Pietro Polsinelli is a Florence-based professor, storyteller, game designer and programmer. Along with two friends who are experts in Renaissance technology, Pietro has been developing a game called Genio for the past two years. Genio is a card-based digital strategy game set in the Renaissance Now he is seeking 50,000£ on Kickstarter in order to produce the cross-platform game. I asked Pietro a few questions about his game, with a focus on its potential to help users learn more about the Renaissance.
ArtTrav: The game seems really complex. Can anyone play this?
Pietro Polsinelli: There are two sides to consider: one is the game play universe, the other is the player’s interaction with this universe. While the universe is indeed complex, the way the player interacts is through a set of at most seven cards (your hand), from which she picks which ones to play, forming a set of builders. A builder group can build a limited, finite set of inventions. You pick one which is placed in one of the twelve towns available. This is the complete game play sequence, so you see that it is made of very simple choices. The game is thus playable from ages 7-8 and up.
AT: You mention the bonus of your own learning about the Renaissance while working on this project. What are the three most influential sources you used?
PP: The following three books were particularly useful in my learning about this period.
- The Economy of Renaissance Florence – This is a book that manages to report the results of academic research in an entertaining and informative way. When creating a strategic game like Genio, it is crucial to be aware of the economic transformations that made possible such an extraordinary flourishing of the arts and sciences.
- Brunelleschi’s Dome by Ross King – It is not easy today to understand how difficult, dangerous and daring it was to conceive and built Florence’ dome. This book does a wonderful job in narrating the story of the construction and in explaining the conceptual innovations involved, and this process is exemplary for presenting what the daring Renaissance engineers accomplished.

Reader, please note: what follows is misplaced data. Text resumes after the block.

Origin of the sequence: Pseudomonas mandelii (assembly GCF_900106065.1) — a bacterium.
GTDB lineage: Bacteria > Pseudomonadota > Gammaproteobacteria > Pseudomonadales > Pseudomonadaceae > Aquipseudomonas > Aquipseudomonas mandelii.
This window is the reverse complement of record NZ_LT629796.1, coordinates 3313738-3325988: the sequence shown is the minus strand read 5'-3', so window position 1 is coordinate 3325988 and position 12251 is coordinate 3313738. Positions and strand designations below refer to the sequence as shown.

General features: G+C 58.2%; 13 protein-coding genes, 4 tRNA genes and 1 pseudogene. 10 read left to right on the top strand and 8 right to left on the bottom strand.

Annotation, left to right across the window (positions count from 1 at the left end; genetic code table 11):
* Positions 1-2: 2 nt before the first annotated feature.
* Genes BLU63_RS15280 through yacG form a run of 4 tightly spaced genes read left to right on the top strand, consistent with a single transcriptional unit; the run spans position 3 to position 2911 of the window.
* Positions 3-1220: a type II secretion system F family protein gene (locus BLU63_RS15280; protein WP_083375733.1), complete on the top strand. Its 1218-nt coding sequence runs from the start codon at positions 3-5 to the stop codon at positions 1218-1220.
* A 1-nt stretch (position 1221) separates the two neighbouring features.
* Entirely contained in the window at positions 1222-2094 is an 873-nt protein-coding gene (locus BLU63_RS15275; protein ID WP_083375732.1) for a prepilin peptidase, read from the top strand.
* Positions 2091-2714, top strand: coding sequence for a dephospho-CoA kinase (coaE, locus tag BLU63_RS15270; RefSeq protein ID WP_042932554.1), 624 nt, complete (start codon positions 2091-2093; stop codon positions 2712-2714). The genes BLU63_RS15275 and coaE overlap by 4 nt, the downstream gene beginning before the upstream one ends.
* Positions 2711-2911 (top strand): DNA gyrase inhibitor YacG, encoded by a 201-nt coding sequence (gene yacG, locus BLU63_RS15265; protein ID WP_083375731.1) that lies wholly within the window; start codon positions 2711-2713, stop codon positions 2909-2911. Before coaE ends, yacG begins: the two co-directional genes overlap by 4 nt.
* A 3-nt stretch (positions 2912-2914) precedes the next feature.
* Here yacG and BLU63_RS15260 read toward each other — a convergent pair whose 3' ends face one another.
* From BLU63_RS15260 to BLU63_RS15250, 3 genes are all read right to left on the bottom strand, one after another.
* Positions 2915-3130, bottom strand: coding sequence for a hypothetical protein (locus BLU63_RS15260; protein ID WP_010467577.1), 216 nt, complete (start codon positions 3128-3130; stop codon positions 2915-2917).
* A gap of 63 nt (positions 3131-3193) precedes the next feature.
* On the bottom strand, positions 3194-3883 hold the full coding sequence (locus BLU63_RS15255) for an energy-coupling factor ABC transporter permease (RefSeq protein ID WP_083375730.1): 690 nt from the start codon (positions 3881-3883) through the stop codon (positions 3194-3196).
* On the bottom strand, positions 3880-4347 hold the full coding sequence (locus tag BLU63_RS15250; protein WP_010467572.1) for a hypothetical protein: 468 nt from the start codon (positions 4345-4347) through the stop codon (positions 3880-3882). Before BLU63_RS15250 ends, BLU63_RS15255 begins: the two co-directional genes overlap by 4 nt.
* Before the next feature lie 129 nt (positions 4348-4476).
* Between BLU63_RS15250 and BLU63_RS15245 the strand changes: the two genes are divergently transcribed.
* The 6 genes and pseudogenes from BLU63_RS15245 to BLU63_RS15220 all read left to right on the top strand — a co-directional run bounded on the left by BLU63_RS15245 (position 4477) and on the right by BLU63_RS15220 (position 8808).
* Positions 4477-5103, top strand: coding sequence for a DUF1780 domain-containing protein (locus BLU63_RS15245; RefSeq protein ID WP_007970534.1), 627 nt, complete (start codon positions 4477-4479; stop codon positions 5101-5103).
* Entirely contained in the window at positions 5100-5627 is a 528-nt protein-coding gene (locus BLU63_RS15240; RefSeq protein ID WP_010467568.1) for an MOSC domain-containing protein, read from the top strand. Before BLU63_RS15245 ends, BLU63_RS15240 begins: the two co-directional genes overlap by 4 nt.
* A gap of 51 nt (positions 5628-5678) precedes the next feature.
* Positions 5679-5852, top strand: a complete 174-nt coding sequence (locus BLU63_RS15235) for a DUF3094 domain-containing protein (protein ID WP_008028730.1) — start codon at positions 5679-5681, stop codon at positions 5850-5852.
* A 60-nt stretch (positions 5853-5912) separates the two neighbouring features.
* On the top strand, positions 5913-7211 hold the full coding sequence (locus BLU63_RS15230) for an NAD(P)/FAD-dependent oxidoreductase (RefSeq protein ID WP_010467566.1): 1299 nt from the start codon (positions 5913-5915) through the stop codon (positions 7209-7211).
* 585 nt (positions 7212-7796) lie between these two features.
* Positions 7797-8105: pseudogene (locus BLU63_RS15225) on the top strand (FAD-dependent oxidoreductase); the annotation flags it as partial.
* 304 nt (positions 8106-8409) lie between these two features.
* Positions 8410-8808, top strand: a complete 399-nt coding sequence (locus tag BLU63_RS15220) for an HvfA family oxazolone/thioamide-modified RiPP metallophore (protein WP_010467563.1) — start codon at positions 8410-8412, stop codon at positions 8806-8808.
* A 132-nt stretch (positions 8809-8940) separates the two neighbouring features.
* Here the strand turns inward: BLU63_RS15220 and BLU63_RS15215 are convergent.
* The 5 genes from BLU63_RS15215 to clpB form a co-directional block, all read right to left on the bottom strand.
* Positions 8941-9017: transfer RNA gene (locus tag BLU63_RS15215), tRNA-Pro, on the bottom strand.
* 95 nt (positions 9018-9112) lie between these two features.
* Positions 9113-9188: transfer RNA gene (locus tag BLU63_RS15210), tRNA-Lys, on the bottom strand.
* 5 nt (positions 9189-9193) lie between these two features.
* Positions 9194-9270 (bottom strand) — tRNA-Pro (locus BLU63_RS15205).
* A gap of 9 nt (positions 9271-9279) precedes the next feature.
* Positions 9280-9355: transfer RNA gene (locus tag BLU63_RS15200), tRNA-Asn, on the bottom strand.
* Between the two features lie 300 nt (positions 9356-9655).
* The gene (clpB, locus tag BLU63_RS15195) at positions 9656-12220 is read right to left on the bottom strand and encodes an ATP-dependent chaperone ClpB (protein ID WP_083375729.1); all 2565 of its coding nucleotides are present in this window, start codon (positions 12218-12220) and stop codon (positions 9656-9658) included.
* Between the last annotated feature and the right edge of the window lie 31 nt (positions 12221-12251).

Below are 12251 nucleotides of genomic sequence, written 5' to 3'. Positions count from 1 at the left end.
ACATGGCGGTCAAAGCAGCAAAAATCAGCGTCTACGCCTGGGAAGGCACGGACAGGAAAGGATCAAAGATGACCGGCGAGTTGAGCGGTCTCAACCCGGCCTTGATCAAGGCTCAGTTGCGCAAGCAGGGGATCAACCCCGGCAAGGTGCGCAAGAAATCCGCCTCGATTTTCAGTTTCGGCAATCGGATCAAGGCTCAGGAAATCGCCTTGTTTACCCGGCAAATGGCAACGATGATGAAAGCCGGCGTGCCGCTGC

- Leonardo da Vinci by Clark and Kemp – This is both a good biography and an analysis of Leonardo’s art and artistic career. The Renaissance is not just Leonardo, but he is unique in being so curious about the scientific method, nature and mechanics and at the same time so capable in the arts.
AT: So, speaking about references, in an article you wrote about learning history and science through gaming, you divide the learning process into direct training, which in this game is basically strategy, and reference acquisition. Can you explain “reference acquisition” and give us examples of what specific things we learn about the Renaissance by playing this game?
PP: What we want to transmit is the connection between economy, technology, arts and social evolution, which constitutes what we today label as “the Renaissance”. You can learn specific things “by reference” for each invention you get to build in game, because first of all constructions require builders, and for some builders to be available as cards they require previous constructions. Moreover each invention has an associated “more in depth” view that will present the history of the invention in context; so if for example you get to build a printing workshop, you will get access to information about the history of printing.
AT: One interesting fact that I noticed in your demo video is that you have a photo of a hexagonal town piazza in your video – what city is this, and can you talk about the choice of the hexagon as a building block?
PP: The hexagon is the classic building block of strategic games still at the core of games today, and suits well the spiral shape of the towns you build in Genio. This intersects nicely with the Renaissance idea of the “Ideal City”, which so many Renaissance artists and architects wrote about. One of the most interesting manifestations of the Ideal City is Palmanova (in North-Eastern Italy), a star-shaped concentric city with a perfectly hexagonal central piazza. This town was begun in 1593, so it is from the late Renaissance, but its concept is a direct product of the studies of the early Italian Renaissance.
AT: Will you be collaborating with a Renaissance historian or art historian to fact check the game to ensure “correct” learning?
PP: Actually the entire project has been conceived and built from the start by working together with Alexander Neuwahl and Andrea Bernardoni, who have been researching and working for a long time on Renaissance technology – see www.artesmechanicae.it. They have published several books and scientific research on this theme and work with a scientific committee composed of the top university researchers in the field of Renaissance technology. They both work at and research with the Galileo Museum of Science in Florence and the Leonardo Museum in Vinci.
Ready to start learning about Renaissance technology and buildings through play? Here’s where you can click to support Pietro’s project on Kickstarter: http://bit.ly/geniogame